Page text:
WRIGHTSVILLE BEACH, NC (WWAY) — It’s an evening of exhilaration from kids and families out on Wrightsville Beach. The Indo Jax Surf Charities kicked off their three day surf camp Tuesday for kids with disabilities.
Before these kids even hit the sand they’re battling visual impairment, autism, cancer, the loss of their family and more. All of that seems to wash away as they hit the water with coaches.
“I get to be with one of the coaches and I get to surf. That’s what I like most,” said Lucas Benton who has surfed now for three years and is also visually impaired. “First time he did it kind of scared us because the first thing they did was take him way out there,” said Lucas’s grandfather David. “And they paddled right out and he did good and he really enjoys it.”
Surf camps by non-profit Indo Jax Charities serve children facing a variety of life challenges, including visual impairment, autism, cancer, loss of parents, and juvenile diabetes. New on the summer schedule for 2019 is a session for Special Olympians.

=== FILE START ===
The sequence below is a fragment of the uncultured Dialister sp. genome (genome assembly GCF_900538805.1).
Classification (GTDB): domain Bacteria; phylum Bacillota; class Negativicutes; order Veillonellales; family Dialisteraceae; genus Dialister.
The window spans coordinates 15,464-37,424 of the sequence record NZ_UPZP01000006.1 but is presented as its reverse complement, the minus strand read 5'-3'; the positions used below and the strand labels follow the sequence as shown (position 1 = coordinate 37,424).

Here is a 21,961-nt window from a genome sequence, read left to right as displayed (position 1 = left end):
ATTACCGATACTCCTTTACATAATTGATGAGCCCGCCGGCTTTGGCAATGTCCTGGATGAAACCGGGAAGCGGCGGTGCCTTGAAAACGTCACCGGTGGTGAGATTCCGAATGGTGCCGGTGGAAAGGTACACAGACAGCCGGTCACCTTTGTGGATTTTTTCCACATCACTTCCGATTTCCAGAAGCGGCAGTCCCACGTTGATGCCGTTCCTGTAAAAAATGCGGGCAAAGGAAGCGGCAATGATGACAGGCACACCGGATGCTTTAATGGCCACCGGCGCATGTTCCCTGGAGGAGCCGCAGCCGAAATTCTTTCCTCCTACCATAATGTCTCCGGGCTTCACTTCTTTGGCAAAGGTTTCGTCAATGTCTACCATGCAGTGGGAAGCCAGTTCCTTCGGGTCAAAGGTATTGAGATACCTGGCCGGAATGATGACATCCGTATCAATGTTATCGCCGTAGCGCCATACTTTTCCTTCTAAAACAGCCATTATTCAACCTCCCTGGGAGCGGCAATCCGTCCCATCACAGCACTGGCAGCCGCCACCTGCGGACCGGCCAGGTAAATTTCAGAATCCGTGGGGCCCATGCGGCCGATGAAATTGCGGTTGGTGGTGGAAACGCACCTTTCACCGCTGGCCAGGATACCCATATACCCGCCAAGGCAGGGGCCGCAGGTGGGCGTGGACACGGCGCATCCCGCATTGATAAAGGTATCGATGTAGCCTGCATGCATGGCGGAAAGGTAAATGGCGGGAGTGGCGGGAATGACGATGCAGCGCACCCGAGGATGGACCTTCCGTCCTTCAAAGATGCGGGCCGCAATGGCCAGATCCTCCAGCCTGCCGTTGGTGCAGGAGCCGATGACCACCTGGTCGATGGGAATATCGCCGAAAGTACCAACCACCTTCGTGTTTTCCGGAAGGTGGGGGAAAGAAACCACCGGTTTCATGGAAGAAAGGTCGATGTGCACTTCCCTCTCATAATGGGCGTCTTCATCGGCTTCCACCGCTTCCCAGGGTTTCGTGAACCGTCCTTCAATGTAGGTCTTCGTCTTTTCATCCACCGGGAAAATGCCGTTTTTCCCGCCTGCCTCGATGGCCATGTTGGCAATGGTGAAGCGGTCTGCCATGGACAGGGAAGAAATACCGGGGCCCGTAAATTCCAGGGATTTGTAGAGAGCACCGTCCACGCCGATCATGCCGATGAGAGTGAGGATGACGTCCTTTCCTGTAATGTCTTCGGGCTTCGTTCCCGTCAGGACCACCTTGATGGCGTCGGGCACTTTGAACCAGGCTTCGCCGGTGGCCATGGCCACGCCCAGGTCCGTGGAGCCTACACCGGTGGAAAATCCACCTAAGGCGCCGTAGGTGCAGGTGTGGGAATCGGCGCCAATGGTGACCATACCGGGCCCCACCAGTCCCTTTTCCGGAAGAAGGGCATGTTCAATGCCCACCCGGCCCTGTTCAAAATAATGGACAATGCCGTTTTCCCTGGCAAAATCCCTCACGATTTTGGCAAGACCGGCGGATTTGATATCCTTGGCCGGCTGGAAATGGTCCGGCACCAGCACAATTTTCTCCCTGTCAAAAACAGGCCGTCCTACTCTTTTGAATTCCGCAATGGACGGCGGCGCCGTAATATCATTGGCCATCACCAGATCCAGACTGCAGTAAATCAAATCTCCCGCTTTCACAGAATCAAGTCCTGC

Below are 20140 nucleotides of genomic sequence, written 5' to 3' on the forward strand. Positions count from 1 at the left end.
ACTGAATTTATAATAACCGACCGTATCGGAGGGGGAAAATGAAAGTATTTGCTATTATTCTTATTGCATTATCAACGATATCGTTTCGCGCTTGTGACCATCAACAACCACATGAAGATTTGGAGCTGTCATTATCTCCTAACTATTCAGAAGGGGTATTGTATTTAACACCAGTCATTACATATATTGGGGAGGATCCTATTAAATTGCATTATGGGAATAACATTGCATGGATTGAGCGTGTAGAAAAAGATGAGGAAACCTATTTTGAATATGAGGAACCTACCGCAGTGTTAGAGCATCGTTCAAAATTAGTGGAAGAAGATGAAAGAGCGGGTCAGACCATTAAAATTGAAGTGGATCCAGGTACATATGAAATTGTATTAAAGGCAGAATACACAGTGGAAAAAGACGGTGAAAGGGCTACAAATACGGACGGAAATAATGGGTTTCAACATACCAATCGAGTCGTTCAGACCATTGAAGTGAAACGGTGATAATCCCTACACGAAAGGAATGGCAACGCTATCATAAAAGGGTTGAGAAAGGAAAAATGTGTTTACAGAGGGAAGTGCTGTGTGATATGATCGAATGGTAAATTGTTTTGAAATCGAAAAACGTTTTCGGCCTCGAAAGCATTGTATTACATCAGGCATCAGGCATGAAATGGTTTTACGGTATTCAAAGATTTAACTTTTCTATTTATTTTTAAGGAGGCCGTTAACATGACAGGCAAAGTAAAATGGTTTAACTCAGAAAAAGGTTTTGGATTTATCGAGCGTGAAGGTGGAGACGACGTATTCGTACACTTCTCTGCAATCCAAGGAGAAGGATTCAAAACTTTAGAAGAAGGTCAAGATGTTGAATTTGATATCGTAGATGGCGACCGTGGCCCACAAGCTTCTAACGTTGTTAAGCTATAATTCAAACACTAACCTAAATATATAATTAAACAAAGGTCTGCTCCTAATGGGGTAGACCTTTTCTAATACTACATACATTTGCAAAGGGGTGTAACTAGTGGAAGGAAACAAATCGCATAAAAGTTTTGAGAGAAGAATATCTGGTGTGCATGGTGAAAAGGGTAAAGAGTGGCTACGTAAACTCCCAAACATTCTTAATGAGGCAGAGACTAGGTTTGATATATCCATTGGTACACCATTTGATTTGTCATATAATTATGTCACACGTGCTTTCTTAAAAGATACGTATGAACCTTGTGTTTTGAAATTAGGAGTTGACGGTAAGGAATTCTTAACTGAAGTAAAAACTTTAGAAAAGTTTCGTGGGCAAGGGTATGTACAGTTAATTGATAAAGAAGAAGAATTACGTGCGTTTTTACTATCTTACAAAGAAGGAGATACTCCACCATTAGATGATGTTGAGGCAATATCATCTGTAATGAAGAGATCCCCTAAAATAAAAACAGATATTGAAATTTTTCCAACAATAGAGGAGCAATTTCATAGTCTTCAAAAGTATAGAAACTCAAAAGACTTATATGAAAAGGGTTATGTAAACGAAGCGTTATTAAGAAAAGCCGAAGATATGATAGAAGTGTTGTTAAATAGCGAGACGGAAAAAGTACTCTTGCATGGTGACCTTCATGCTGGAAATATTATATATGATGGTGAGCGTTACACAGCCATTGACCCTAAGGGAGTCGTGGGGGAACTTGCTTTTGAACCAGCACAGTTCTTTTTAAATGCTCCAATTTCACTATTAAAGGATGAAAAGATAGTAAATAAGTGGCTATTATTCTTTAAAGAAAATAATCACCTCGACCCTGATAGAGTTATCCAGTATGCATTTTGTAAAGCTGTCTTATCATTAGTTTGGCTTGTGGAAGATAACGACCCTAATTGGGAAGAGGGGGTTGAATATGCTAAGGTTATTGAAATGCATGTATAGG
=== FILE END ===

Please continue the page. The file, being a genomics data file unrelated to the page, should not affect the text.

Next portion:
“We always start wherever the child is in their life. Every child has a different goal,” said Jack Viorel, founder of Indo Jax Surf Charities. “Some children are working on mobility; others might be working on communication. Some are working on fear. We work on whatever the child needs. We don’t have a set agenda. When you do that you can always be successful.”
Twelve years and more than 5,000 students later, Viorel’s curriculum has gained international media attention and accolades from both parents and children.
“The most powerful thing we do is to help children get out of their comfort zone and succeed,” said Viorel. “When I was a school teacher, I always knew surfing could be used to build confidence and self-esteem in children with special needs.”
No child is turned away from the special needs surf camps due to inability to pay.
“Thanks to individuals and organizations like Live Oak Bank, United Healthcare, the Jordan Spieth Foundation, and Blockade Runner Beach Resort, we can keep up with most of the demand,” said Viorel. “The last two years, our Autism camps filled and were closed to new registrations. We’re still working to hold more programs to accommodate the needs of these children.”
The surfing events will take place from 5:00 – 7:00 p.m. through Thursday with the Special Olympian surfing set for Friday evening.